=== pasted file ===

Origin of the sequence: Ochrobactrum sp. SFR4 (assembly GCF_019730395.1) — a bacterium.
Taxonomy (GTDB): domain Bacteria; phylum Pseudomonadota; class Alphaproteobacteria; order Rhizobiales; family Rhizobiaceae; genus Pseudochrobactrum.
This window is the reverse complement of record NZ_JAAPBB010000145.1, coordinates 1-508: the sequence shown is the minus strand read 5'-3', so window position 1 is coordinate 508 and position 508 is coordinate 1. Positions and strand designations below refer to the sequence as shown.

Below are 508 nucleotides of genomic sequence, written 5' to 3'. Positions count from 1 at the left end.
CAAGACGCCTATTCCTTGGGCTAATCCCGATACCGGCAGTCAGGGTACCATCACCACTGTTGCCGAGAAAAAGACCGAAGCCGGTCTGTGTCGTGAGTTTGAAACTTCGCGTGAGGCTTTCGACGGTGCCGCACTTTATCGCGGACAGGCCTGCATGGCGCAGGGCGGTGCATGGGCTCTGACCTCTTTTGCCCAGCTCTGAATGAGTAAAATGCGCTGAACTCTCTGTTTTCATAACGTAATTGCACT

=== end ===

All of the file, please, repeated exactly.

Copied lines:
Origin of the sequence: Ochrobactrum sp. SFR4 (assembly GCF_019730395.1) — a bacterium.
Taxonomy (GTDB): domain Bacteria; phylum Pseudomonadota; class Alphaproteobacteria; order Rhizobiales; family Rhizobiaceae; genus Pseudochrobactrum.
This window is the reverse complement of record NZ_JAAPBB010000145.1, coordinates 1-508: the sequence shown is the minus strand read 5'-3', so window position 1 is coordinate 508 and position 508 is coordinate 1. Positions and strand designations below refer to the sequence as shown.

Below are 508 nucleotides of genomic sequence, written 5' to 3'. Positions count from 1 at the left end.
CAAGACGCCTATTCCTTGGGCTAATCCCGATACCGGCAGTCAGGGTACCATCACCACTGTTGCCGAGAAAAAGACCGAAGCCGGTCTGTGTCGTGAGTTTGAAACTTCGCGTGAGGCTTTCGACGGTGCCGCACTTTATCGCGGACAGGCCTGCATGGCGCAGGGCGGTGCATGGGCTCTGACCTCTTTTGCCCAGCTCTGAATGAGTAAAATGCGCTGAACTCTCTGTTTTCATAACGTAATTGCACT